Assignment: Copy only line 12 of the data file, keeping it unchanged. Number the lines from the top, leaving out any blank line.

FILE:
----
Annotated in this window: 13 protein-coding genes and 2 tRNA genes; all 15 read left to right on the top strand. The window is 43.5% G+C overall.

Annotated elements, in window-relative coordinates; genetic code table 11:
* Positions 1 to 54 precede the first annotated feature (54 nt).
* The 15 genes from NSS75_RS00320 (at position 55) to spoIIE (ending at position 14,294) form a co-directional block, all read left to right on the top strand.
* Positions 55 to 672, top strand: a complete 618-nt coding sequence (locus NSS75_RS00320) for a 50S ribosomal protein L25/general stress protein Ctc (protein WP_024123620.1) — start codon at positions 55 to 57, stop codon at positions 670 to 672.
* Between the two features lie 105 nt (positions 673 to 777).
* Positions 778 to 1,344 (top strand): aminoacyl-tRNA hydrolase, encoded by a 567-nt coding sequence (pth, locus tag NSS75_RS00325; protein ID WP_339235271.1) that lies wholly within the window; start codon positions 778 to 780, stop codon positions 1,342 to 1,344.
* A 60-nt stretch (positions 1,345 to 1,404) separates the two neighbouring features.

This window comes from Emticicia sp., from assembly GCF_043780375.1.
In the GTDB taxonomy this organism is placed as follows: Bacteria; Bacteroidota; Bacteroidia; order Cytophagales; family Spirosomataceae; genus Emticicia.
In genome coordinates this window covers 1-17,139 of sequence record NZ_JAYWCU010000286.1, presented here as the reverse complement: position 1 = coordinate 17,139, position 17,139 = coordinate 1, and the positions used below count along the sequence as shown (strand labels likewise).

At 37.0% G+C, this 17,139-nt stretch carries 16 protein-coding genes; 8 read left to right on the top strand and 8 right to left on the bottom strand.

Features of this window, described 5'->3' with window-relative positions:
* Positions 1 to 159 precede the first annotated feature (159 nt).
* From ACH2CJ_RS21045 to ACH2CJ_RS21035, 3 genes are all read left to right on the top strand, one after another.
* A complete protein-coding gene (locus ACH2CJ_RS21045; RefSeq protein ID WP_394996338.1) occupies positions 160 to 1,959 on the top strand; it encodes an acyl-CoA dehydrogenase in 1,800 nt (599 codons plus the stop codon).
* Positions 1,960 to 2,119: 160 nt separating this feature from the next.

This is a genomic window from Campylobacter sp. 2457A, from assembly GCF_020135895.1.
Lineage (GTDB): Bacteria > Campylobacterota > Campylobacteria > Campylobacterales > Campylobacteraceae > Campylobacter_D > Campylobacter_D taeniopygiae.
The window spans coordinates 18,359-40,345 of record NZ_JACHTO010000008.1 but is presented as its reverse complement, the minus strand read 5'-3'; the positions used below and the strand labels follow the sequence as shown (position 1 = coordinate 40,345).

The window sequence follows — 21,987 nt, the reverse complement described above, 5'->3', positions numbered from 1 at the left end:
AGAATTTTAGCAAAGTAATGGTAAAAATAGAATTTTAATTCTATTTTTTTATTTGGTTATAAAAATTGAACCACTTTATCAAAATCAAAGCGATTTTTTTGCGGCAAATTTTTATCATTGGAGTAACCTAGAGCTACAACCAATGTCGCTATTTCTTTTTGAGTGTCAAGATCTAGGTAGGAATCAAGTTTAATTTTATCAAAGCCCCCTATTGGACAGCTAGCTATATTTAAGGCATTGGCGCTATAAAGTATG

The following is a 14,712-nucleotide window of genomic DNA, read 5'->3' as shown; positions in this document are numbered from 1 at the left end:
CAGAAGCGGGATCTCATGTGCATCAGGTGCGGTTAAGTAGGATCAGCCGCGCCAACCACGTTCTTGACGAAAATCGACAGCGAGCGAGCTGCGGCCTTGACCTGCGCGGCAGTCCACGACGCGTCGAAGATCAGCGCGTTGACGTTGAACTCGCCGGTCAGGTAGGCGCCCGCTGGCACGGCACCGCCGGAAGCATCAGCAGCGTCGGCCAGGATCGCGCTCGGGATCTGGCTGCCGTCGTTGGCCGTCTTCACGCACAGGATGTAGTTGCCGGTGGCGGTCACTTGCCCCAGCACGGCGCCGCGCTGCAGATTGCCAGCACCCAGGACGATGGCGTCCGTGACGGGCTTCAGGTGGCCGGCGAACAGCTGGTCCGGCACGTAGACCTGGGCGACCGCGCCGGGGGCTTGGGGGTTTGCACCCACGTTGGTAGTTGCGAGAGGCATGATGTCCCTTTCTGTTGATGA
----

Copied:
At 37.0% G+C, this 17,139-nt stretch carries 16 protein-coding genes; 8 read left to right on the top strand and 8 right to left on the bottom strand.